8. Yes, I did that the other day, here is that image (with the Vector bypassed). I haven't tried the Pyle amp yet. I was about to go fly 2 back-to-back flights to 4-5 miles, one with my Uno, one with my friend's, and see if there is any difference in stability in a real-world test. BTW, I'm not sure if you picked up on this from the other thread, but when the Uno's first boot up, the waveform is significantly taller, around 1.2-1.3 vpp (and thus so is the sync.) After it beeps 3 times to indicate the # of cells it's connected to, it drops. Depending on which of my 4 vtx's I'm using it's slightly different, but in general mine goes to ~840-860 mV while my friend's goes to 920-930 mV. So maybe there is a chance I can send my Uno back to immersion and have them tune it to put out slightly higher levels. If my back-to-back flights show improvement with my friend's Uno, I will probably pursue that. My Uno at startup: My Uno after the 3 beeps: Friend's Uno at startup: Friend's Uno after 3 beeps:
  9. The signal out of my Uno is measuring about 840mV. My friend's Uno is showing about 920mV. Both syncs are very low, and make up the same percentage of the total signal, but since the entire signal is taller from his Uno, therefore so is his sync.
  10. Using the Immersion vtx, not high enough. Setting the power box on its highest setting results in just slightly lower levels than what I get straight out of the Uno, so it's like the power box is only meant for bringing down signals that are too high, not too low. I do have a Pyle amplifier/splitter I could try, from an old ground station build. Just seems odd to have to go to all this trouble to get in-brand components to work together, when the reason I went with Immersion is because I thought it would just work. The Chinese vtx has a pot yes, and it's overall level is a bit high while the sync is low. The Immersion does not have any adjustment. Ideally I would like to come up with a solution that uses he Immersion transmitter due to owning 4 of them already (with a 5th sunk in a lake) and because the Chinese one gets quite hot if uncased (I've heard they burn up easily) and is quite heavy and bulky with the case on. I'd also like to think the Immersion is more reliable, but who knows. I'm getting frustrated with them now, after all this scope testing with the levels still being low.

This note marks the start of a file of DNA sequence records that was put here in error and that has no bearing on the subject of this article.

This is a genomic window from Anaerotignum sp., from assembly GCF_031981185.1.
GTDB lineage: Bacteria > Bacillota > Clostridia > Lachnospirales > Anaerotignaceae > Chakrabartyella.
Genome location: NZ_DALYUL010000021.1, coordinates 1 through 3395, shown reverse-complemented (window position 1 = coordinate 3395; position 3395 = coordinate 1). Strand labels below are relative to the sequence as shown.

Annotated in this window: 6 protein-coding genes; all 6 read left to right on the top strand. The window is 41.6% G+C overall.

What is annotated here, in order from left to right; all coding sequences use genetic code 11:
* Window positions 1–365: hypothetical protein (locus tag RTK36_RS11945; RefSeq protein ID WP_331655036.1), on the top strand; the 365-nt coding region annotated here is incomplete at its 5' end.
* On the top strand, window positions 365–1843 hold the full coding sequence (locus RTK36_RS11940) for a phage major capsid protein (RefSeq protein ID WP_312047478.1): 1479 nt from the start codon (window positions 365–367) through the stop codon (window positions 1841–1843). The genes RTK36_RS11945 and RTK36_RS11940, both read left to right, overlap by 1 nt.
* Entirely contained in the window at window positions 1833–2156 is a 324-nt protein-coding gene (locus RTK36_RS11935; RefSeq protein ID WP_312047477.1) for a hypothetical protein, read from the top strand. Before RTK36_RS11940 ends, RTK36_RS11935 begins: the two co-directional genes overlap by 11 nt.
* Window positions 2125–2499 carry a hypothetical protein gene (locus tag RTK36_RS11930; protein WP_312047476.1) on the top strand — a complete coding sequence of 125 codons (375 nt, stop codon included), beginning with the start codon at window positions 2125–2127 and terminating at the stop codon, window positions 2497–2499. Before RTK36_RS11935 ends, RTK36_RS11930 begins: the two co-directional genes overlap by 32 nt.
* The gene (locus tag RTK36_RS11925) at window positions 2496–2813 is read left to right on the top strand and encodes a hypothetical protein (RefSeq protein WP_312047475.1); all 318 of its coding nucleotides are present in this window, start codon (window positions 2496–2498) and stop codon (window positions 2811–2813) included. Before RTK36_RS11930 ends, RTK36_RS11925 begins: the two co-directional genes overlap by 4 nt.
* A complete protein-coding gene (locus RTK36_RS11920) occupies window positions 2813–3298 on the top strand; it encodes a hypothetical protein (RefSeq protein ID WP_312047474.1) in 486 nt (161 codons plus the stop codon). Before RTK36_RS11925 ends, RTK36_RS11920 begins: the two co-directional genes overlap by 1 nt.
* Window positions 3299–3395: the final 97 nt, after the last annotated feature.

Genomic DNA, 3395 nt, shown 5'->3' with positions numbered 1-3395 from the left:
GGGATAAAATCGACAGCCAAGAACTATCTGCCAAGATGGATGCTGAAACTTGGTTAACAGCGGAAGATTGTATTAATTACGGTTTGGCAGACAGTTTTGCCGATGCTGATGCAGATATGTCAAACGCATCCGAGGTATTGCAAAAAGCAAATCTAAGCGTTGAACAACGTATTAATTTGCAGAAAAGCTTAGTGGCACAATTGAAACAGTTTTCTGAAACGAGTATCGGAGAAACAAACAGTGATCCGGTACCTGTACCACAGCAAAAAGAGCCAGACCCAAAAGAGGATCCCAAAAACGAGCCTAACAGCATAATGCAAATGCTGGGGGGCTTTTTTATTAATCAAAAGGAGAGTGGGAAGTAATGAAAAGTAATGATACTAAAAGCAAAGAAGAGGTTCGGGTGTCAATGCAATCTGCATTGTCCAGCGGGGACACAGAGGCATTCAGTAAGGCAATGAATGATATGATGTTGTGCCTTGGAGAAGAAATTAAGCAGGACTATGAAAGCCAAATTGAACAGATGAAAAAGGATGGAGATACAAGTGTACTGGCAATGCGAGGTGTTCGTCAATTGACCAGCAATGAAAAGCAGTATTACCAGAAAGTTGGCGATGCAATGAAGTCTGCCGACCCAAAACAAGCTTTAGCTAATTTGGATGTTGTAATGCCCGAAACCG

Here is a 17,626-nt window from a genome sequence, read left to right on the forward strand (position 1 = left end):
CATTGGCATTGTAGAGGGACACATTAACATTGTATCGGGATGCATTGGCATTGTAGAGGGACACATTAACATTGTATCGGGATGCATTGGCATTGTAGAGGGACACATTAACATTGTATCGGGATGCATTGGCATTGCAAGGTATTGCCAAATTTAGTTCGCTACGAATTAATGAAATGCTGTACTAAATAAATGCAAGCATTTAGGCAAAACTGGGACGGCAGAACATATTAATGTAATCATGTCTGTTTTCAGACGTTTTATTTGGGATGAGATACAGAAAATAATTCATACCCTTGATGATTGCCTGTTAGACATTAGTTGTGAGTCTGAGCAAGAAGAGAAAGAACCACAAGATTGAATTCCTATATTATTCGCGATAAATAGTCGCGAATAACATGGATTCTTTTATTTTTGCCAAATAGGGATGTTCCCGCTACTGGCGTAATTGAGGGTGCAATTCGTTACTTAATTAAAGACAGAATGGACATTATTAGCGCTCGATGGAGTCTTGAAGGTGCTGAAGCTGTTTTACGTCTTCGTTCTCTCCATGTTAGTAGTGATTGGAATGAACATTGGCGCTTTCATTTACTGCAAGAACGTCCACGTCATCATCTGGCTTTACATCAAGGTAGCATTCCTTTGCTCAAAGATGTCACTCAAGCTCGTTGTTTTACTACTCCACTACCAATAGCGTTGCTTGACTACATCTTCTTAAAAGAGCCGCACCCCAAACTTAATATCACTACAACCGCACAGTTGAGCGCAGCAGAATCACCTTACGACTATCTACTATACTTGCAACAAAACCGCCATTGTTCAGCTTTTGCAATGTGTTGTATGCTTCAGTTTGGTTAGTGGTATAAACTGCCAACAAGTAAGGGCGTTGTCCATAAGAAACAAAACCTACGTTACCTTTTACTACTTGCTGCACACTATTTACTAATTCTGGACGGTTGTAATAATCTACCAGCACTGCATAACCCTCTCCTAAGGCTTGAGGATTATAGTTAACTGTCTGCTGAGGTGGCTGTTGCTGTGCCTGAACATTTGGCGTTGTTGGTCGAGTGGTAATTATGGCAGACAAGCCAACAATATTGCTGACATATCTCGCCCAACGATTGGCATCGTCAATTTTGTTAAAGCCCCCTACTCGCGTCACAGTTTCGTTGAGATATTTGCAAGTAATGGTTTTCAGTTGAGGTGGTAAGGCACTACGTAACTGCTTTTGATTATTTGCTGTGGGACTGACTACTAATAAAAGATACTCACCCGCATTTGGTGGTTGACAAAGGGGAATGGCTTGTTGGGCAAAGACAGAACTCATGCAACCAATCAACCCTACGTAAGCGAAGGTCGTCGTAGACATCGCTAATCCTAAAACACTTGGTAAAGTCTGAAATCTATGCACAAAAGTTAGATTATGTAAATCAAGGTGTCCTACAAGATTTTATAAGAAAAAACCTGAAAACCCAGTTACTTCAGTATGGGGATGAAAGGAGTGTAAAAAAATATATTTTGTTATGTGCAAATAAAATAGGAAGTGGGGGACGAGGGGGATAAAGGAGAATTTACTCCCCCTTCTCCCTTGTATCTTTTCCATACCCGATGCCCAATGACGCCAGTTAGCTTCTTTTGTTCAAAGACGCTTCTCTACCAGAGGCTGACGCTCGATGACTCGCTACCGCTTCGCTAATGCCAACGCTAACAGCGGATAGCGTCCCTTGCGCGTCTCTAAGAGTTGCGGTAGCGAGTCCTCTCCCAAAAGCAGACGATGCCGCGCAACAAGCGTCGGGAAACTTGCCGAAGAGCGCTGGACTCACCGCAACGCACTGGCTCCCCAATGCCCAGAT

11. Thank you Thomas. You have been a huge help and I've learned more than I could have hoped for. It does seem as though the RMRC transmitter with the Uno receiver produces the best sync level (though still short of the 280mV ideal) out of any combination I've tried. Alternatively, I wonder if I could replace the pot in the powerbox with a different one, to make it "go to 11" ? (spinal tap reference). The goal would be to make the entire signal, including the sync, taller, and may get me above the threshold needed to maintain stable video. The Vpp out of my Uno, when measured correctly as you pointed out, seems to be about 840mV. My friend's Uno is about 920mV, which means the sync portion on his is also slightly taller. Just an unfortunate luck of the draw I guess, but as you said, not the entire cause of my problems, most of which seems to be the transmitter.
  12. For some reason it won't let me upload pictures to this thread. Even though the 2 images I want to post are about 170kb each, it says "you are only allowed to upload 501.76kb." In that case I have posted 2 shots of the TV field from both the Uno and RMRC receivers (both without using the powerbox) using the RMRC transmitter. I apologize for all the linking away from your forum. When you say the sync level is still low, you are referring to the difference between: the middle of the lowest flat part (where your horizontal blue line is drawn) to the middle of the color burst, correct?